A Century of Remembrance, Laura Clouting
Reviewed by Simon Worrall, November 2020.
In nine thematic chapters, plus three sections with a specific focus, the author firstly explains how the notion of remembrance simply defies description; how its focus depends upon the viewpoint of the individual and what they choose to remember. For many an ancestor, never met, yet somehow never forgotten. For others a national effort, or the part played by animals, or campaigns sometimes, sometimes near to home, often very far away. The origin of remembrance, it is clear, lies in the Great War of 1914 – 1918. Every means and method of remembrance which has developed since has derived from the modes of remembrance which came about after 1918, the silence, the poppy (of any colour), the reflection on a loss for the Empire nearing one million dead.
Subsequent chapters examine forms of communication with the relatives, the development of a means of identification of the dead and wounded, the return of a few dead to the UK and the subsequent ban on further repatriations, leading to the birth of the Imperial (now Commonwealth) War Graves Commission under the forceful leadership of Sir Fabian Ware.
The development of the central themes underlying the development of the cemeteries and memorials of the Commission is then followed by an explanation of how the modes of remembrance grew at home in the UK. The creation of community and private memorials, stained glass or plaques in churches, memorial hospitals and village halls. A second short section explains the founding of the associations to preserve the comradeship created in war taking the Salonika Remembrance Association as its example. One can also think of Regimental Associations or national ones, like the Royal British Legion, which worked hard to help former soldiers with their welfare.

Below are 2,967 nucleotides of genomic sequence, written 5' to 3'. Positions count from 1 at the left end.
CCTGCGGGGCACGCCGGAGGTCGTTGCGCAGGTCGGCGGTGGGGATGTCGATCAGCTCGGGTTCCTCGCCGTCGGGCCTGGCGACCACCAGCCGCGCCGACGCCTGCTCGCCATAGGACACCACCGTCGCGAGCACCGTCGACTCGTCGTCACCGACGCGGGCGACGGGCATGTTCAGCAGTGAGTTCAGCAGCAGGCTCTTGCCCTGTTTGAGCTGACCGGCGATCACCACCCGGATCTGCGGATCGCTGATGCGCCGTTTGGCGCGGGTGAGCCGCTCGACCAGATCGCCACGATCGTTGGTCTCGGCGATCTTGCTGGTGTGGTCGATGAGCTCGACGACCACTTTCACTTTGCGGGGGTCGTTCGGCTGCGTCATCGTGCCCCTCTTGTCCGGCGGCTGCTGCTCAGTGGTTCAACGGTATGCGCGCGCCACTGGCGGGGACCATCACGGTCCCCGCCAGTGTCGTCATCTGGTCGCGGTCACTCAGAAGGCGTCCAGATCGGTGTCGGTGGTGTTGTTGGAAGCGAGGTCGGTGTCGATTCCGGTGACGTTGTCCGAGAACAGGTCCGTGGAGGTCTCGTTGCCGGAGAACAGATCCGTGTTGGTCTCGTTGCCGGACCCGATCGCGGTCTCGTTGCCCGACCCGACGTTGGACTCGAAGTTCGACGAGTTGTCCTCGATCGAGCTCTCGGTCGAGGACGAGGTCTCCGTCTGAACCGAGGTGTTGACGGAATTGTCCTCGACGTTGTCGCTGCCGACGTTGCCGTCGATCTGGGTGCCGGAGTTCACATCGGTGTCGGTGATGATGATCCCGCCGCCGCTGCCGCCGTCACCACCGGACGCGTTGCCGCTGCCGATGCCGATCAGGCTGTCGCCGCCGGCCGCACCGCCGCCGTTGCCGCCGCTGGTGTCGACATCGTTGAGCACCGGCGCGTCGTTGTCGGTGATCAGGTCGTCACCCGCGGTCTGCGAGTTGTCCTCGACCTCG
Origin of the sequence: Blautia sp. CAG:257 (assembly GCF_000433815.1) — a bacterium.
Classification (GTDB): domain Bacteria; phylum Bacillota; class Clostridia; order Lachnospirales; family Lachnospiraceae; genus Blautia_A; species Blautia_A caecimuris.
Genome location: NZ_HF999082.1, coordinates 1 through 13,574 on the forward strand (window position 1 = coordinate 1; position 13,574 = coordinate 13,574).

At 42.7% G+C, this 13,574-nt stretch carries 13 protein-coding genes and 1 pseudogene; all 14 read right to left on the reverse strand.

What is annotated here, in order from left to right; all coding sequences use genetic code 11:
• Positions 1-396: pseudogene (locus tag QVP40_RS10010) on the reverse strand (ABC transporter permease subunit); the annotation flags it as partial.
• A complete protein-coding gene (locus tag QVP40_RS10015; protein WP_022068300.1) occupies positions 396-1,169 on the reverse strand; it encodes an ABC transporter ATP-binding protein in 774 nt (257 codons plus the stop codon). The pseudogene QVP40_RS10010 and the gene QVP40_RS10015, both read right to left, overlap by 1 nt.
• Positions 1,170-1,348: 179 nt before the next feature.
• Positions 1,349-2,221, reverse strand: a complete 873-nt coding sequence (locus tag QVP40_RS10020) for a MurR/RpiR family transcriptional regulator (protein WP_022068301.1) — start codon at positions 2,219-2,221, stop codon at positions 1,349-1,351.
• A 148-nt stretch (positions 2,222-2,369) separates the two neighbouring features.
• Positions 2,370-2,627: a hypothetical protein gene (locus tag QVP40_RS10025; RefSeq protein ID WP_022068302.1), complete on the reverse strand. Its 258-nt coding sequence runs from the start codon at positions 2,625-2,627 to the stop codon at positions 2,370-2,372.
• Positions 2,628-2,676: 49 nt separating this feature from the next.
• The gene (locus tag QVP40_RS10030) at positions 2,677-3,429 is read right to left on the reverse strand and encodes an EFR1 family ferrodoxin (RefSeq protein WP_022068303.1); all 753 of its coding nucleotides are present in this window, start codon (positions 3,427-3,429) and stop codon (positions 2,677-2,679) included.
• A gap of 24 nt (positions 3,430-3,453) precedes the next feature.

A chapter which details the creation of the temporary cenotaph leads into a discussion about memorialisation more widely and ends with the transition to an annual event ritualising commemoration and remembrance, following which a chapter is devoted to the central symbol of the Poppy. A final chapter deals with the cultural aspects of Remembrance, whether literary and poetic, on the stage, in fine art, the new medium of cinema to the creation of the Imperial War Museum.
As an entry to the field this volume can hardly be bettered. It covers a huge range, but manages to do so, in the context of the British Empire, and more specifically the United Kingdom, in a way which is eminently readable and detailed. The text is supported by well-chosen images, which are always pertinent to the topic at hand. There is no bibliography, but sources are detailed and there is a short Index.